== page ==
The grain absorption in brewing is generally about a litre per kilogram of grain, so this part looks good. My strike water temperature is generally around 74°C for a 66°C mash. If you're aiming for a cooler mash, this sounds good. It's also very dependant on the ambient temperature, and equipment involved. You could always add a bit of heat to bump it up. It's beneficial to really stir your mash, ensuring there are no clumps of dry malt.
Evaporation losses depend on how vigorously you boil,the shape of your pot, and a bunch of minor environmental factors. I can't really comment on this.
The purpose of a "Mash-out" is to raise the temperature of the mash to the point where the enzymes responsible for converting malt starches into sugars denature, and stop functioning. Effectively it prevents any further conversion, fixing the sugar/starch levels at that time. A general mash-out temperature is about 78°C (172°F). So your mash-out at 55°C does not look correct. Probably you don't need to mash-out at all, since Pilsener is a style that benefits from a touch of dryness, and in a small batch it wont take long for the wort to boil.
A recipe with X grams of boiling hops does not indicate much. The "bittering power" of hops is roughly indicated by their "Alpha Acid" (AA) percentage. So if the recipe said "15g of 5% AA hops at 30 minutes", that's much more accurate. Hops can range between 3% AA, and upwards of 17% - there's a big difference. If you are using a traditional German Pilsener hop, like Tettenanger, Hallertauer, Hersbrucker, Spalt, etc. these are typically lower in alpha acid (~4-5%), so 15g in a 10 litre batch sounds mostly OK. If you were using something like 14% AA Magnum, well that's different. It's your beer, make it how you like it. I've only written the above because you said "Pilsener", which has a specific style with a specific bitterness level.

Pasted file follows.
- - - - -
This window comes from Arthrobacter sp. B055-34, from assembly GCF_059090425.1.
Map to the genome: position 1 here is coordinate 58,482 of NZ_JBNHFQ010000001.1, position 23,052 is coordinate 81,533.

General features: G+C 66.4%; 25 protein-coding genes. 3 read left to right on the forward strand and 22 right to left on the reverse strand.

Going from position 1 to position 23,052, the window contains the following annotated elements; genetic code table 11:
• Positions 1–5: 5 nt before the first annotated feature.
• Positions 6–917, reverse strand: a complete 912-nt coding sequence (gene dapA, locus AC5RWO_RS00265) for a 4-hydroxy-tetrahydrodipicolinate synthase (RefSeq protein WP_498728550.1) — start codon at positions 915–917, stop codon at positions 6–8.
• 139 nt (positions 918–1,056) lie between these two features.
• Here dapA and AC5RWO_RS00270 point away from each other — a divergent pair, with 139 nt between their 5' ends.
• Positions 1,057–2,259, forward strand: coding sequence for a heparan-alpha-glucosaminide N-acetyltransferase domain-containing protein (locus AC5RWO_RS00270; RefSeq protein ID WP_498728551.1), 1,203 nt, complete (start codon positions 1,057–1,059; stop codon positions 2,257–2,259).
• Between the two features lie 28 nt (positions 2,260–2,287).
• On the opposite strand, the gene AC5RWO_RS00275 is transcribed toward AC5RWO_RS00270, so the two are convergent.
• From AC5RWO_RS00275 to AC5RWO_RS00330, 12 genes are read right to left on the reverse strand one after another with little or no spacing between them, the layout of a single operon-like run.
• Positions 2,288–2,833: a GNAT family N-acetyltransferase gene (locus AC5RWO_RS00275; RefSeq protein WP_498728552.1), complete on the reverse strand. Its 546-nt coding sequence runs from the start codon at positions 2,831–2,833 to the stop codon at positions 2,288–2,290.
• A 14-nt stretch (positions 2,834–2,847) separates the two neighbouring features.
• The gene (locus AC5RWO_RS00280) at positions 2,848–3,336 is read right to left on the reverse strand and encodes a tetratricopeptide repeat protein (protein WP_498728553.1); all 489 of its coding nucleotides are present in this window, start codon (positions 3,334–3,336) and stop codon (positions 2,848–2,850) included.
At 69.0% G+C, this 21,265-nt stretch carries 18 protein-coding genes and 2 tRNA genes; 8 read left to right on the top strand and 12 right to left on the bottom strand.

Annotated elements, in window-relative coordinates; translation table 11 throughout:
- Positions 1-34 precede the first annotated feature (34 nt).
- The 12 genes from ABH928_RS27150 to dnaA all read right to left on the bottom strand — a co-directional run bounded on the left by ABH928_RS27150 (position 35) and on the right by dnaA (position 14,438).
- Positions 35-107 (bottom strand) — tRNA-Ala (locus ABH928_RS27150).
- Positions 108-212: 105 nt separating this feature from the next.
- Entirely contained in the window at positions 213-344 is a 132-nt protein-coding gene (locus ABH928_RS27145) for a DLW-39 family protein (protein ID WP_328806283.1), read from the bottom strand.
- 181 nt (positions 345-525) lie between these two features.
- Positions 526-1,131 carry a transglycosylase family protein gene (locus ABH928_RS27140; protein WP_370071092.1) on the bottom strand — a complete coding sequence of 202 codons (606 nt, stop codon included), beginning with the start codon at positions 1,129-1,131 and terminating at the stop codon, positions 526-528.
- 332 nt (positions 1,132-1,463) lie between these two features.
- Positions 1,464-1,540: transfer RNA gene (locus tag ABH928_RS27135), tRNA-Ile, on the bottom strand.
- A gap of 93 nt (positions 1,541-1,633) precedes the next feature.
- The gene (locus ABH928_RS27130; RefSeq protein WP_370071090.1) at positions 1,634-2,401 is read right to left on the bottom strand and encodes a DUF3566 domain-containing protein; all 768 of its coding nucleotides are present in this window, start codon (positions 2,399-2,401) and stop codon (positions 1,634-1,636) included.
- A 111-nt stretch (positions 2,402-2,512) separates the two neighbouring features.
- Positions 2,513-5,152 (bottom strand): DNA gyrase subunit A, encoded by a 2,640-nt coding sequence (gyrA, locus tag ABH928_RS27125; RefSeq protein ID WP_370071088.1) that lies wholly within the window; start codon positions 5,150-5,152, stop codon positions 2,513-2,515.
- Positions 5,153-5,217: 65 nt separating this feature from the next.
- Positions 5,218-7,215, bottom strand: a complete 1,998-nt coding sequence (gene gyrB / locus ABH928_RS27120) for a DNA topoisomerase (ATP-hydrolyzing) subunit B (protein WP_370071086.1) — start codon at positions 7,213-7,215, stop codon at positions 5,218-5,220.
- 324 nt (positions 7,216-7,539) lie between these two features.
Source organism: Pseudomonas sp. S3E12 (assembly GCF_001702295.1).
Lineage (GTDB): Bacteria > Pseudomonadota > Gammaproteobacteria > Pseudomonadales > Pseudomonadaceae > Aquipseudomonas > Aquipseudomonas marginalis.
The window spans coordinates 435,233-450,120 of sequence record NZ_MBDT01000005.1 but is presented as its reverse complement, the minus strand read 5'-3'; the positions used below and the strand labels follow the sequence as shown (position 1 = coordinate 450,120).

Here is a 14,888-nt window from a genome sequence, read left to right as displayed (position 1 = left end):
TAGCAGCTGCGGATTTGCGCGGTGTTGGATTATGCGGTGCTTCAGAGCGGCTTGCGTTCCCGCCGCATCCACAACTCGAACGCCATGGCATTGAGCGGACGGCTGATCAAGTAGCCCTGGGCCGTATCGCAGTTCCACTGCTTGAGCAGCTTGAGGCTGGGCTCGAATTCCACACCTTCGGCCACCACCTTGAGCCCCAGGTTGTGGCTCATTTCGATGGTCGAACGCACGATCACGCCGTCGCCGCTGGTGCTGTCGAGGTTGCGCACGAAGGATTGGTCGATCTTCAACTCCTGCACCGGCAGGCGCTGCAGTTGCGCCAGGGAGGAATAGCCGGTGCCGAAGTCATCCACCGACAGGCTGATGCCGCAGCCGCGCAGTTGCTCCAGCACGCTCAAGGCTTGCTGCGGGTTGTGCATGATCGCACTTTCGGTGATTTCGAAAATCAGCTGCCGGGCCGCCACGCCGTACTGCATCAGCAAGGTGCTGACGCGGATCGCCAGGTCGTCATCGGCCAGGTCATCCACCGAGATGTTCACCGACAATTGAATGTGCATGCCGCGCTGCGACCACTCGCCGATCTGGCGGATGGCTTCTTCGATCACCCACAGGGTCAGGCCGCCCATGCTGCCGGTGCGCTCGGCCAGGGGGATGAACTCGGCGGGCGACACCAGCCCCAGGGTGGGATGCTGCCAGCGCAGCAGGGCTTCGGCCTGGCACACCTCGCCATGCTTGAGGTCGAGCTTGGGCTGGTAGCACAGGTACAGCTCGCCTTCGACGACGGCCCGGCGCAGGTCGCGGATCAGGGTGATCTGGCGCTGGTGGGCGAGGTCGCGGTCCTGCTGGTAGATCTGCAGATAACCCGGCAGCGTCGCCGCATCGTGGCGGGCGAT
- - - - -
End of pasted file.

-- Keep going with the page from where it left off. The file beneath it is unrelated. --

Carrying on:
Everything else sounds pretty good. I assume your fermentation bottles have a bit of extra space for the foamy "krausen" when the yeast really gets going. As @rob said, since this is a lager (and you assuming are using lager yeast), try to keep the temperature down around 10-12°C. This is most important during the first 3 days when most of the yeast esters are being created. Also allow your beer to fully ferment, testing with a hydrometer.
I live in an environment where water is scarce. So I cannot "waste" it on chilling hot wort. Typically I just put the lid on the pot, and walk away. Later it is transferred into the fermenter (along with yeast) when it's cooled. Many brewers practice a method called "no chill", where the wort is transferred hot (very hot) into a food-grade container, which has the air removed and is sealed. This effectively makes a "fresh wort" kit, which can later be fermented. I guess, my point is: don't be so worried about cooling. If you're really worried, wait until the wort is below 80°C before adding flame-out hops.
So to sum up, your recipe looks pretty-much OK, as far as I can tell.
Good luck, and let us know how it goes, either way!